Although the history of Rome’s royal period is mostly a legend, tradition was strong, and many of Rome’s laws and customs, have their roots in the distant past. The kings of Rome and the Twelve Tables enforced the laws. These laws were started by Romulus. Romulus forced the citizens to harsh every male child and the first-born of the females, and he forbade them to put any child to death under three years of age, unless it was a cripple or a monster from birth. He also made other laws, like one that which does not let a wife divorce her husband, but gives him power to divorce her for the use of drugs or magic on and for her children. He also made another law, which was more severe, and said that if a daughter-in-law strikes her father-in-law; she shall be given as a sacrifice to his ancestor’s god/s. Numa Pompilius made other laws to add on to the Roman government too. One of the laws he created included a royal law, which forbade the burial of a pregnant woman before the child is taken out of from the mother’s womb. On the Vestal Virgins he gave high honors, which gave them the right to make a will while their father/s lived and of doing all other righteous acts without a guardian. He also made another law, which said that a concubine shall not touch the altar of Juno. If she touches it, she shall sacrifice a lamb to Juno with her hair open and spread out. The twelve tables were very important. These covered: I – A man may bring another man to court, and may have witnesses, II – If someone needs evidence, they can ask the door way of witness on every third day, III – If a debtor doesn’t pay all his debts, then the creditor may take the debtor to court, and the debtor will have a given time to make up the money under custody. If the debt is not paid, then the debtor will be executed or sold as a slave, IV – An extremely deformed child shall be killed, IV – If a father give customers his son for sale three times, the son shall be free, V. 1 – Females, by reason of cheerfulness of her nature, shall remain in guardianship, even when they have attained their majority, V. 7 – An obsessive customer is forbidden to exercise administration over his own goods, V. 8 – The inheritance of a Roman citizen-freedman is made over to his patron, if the freedman has died and has no natural successor, VI.1 – When a party shall make bond or a transport, what he has named by word-of-mouth that shall hold good, VIII. – If any person has made or sung a song insulting someone, they shall be hit with a bat till death. IX – The penalty shall be capital punishment for a judge who has been found guilty of receiving a bribe for giving a decision, X. – Women must not tear cheeks or hold chorus of ‘Alas!’ on account of a funeral, XI – Marriage shall not take place between a patrician and a plebeian. XII – Whatever the People have last meant shall be held as binding by law.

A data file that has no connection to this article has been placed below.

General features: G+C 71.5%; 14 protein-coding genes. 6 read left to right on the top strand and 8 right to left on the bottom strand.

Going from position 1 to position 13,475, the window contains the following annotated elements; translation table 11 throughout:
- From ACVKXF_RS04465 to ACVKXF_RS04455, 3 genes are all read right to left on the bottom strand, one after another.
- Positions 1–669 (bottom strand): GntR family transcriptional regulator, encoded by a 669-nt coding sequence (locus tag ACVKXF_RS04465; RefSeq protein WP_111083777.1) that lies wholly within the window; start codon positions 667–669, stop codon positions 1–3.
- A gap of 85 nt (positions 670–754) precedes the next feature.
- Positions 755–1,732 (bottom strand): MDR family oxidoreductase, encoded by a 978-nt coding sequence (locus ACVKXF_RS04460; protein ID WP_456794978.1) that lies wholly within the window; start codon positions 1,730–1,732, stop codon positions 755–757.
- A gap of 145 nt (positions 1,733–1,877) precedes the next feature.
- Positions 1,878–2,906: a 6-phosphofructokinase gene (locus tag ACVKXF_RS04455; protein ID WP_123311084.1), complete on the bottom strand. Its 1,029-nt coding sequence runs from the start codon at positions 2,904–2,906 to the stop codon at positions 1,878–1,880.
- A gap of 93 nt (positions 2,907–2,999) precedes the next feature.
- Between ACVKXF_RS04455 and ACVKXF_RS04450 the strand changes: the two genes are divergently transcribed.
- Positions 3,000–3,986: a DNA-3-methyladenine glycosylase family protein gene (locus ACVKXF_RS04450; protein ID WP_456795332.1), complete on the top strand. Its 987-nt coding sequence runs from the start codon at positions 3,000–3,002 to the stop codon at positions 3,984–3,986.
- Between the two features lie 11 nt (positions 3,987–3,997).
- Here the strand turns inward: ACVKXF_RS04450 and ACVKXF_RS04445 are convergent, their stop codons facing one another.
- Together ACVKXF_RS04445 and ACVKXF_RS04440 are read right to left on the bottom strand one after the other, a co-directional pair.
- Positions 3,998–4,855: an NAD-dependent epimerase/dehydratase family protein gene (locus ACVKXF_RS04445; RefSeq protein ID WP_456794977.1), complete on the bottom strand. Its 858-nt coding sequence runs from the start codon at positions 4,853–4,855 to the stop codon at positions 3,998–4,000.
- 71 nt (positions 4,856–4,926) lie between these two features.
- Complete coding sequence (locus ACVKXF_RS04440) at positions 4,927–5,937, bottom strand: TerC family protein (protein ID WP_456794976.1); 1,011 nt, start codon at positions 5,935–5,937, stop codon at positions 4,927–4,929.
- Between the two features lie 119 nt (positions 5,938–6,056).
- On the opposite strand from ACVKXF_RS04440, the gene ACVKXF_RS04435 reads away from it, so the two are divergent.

The Justinian Codes were another big part of law in government. The emperor of Byzantium himself, and Justinian set them up. These laws were made in the sixth century, and were basically early Roman law that was edited and cancelled. They called a major portion of these laws the Corpus Juris Civilis. These laws in the CJC ( Corpus Jurius Civilis) were separated into four different books of laws. The four books were named the Institutione, the Pandectae, the Codex, and the Digest. The Institutione was a book that was mainly copied from the institutes of Gaius. It was considered beginner’s textbook and a book of statutes. Most of the rules in this textbook/book of statutes became laws in many countries. The Pandectae was a collection of fragments from academic papers. All of its legal opinions were given legal force, just like the Institutione had given the legal force. The Codex and the Digest wasn’t as complicated as the Institutione and the Pandectae but was the most important out of the four. The Codex was just mainly a collection of imperial statutes, and the Digest was basically a casebook covering many trials and decisions.
In conclusion, many Ancient Roman laws have been the origin of the laws we find in our society. Other laws in the Ancient Rome period have been the origin of other countries too. All of these laws have helped create our laws in America by looking at mistakes and great ideas of the Ancient Roman government. The Roman Laws are thought as legend, but some still think of it as realistic. One could compare the Justinian Codes greatly to our three branches of government, when there were four books, but all the powers split up.